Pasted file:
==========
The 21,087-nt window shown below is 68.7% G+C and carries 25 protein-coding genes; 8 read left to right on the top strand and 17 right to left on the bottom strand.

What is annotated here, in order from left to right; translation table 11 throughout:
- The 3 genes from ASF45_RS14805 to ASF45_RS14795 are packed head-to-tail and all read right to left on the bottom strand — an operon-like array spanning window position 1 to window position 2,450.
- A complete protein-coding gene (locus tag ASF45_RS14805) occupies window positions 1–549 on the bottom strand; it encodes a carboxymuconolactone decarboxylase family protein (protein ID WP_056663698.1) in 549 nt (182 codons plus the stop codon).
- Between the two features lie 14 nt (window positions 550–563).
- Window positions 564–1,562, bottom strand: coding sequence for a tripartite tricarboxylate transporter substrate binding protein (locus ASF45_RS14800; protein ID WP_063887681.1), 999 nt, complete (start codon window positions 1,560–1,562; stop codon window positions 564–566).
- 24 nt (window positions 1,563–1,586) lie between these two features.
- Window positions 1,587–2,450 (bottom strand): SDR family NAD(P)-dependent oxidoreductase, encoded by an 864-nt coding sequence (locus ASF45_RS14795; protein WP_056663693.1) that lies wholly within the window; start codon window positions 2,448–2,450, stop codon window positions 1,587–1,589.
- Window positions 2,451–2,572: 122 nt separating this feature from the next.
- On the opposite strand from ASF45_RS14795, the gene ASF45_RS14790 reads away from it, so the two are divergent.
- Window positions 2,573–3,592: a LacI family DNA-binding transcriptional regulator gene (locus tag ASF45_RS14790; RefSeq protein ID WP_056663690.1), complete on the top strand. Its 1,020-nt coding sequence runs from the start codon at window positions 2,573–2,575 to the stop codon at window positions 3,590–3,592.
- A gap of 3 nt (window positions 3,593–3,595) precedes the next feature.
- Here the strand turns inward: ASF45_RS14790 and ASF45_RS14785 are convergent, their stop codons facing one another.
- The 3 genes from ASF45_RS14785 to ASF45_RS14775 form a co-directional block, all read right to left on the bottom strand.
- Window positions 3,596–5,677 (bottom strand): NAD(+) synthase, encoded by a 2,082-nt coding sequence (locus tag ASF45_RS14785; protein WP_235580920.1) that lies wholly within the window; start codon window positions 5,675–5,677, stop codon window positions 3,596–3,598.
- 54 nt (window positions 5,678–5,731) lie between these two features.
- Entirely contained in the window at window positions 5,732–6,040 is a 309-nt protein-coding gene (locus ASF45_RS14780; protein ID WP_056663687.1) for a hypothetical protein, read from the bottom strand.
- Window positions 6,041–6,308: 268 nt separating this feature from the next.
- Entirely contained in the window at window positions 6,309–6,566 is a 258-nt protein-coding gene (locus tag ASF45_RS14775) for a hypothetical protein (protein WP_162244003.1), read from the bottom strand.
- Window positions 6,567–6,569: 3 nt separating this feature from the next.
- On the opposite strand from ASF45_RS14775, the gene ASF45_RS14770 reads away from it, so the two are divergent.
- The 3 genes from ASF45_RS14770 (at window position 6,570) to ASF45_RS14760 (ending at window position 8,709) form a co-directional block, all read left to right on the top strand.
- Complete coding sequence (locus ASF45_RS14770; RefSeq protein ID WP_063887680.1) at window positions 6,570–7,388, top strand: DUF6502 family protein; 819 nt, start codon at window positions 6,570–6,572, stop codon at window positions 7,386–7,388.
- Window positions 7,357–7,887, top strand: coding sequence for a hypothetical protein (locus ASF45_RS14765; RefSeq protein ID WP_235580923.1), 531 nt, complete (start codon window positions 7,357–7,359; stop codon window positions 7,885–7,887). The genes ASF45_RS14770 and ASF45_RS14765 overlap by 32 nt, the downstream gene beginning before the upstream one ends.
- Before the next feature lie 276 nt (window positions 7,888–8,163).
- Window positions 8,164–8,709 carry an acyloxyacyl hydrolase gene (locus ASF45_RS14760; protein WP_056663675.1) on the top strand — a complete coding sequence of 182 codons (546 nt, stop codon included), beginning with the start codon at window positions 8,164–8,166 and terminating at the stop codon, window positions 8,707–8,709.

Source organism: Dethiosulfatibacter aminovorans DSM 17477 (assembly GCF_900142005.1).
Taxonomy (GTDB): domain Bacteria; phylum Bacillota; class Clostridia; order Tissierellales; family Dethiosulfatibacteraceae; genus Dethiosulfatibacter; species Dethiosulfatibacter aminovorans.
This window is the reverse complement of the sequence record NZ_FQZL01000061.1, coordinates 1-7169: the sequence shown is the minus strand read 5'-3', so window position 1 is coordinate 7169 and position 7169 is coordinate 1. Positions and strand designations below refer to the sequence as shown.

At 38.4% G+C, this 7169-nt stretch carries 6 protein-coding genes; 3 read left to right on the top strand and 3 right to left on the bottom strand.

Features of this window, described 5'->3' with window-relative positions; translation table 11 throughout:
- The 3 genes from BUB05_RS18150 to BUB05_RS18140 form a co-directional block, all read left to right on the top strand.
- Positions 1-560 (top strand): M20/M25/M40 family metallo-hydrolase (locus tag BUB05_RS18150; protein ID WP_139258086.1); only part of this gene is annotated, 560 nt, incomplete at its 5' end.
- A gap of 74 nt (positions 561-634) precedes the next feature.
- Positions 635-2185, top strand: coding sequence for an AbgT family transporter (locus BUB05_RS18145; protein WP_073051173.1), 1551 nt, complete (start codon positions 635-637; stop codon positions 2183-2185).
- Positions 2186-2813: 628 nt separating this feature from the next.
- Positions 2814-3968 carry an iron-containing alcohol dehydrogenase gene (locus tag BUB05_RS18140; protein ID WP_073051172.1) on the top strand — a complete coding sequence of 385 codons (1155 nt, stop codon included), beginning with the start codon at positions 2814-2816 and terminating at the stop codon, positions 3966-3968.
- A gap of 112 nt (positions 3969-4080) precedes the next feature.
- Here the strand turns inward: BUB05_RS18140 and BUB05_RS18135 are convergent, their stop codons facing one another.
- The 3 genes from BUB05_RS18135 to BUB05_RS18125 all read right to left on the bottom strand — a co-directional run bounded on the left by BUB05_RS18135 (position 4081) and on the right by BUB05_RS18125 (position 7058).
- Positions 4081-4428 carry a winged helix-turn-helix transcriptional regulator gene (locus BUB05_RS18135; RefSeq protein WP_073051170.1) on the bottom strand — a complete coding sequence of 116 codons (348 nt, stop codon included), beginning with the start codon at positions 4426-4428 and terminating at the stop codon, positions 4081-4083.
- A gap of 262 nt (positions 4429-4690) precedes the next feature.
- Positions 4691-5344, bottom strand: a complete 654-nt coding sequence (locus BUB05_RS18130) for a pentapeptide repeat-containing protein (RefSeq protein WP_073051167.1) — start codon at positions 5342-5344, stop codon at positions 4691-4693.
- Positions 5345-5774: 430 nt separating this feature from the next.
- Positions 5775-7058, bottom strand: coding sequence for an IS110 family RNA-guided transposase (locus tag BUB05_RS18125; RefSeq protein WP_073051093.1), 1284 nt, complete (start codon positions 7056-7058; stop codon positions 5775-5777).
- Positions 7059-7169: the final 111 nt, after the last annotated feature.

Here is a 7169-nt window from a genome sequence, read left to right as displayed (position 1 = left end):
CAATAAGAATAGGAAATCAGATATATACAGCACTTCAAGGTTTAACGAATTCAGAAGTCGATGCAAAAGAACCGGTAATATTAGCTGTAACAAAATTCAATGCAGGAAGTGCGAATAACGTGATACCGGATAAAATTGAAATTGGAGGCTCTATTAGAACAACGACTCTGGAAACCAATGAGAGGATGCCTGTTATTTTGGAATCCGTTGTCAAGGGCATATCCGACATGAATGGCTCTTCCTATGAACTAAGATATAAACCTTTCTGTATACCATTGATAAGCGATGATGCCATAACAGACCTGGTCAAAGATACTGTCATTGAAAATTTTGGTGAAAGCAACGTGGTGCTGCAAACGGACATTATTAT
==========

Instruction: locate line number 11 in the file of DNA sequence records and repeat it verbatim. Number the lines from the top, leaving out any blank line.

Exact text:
- Window positions 2,573–3,592: a LacI family DNA-binding transcriptional regulator gene (locus tag ASF45_RS14790; RefSeq protein ID WP_056663690.1), complete on the top strand. Its 1,020-nt coding sequence runs from the start codon at window positions 2,573–2,575 to the stop codon at window positions 3,590–3,592.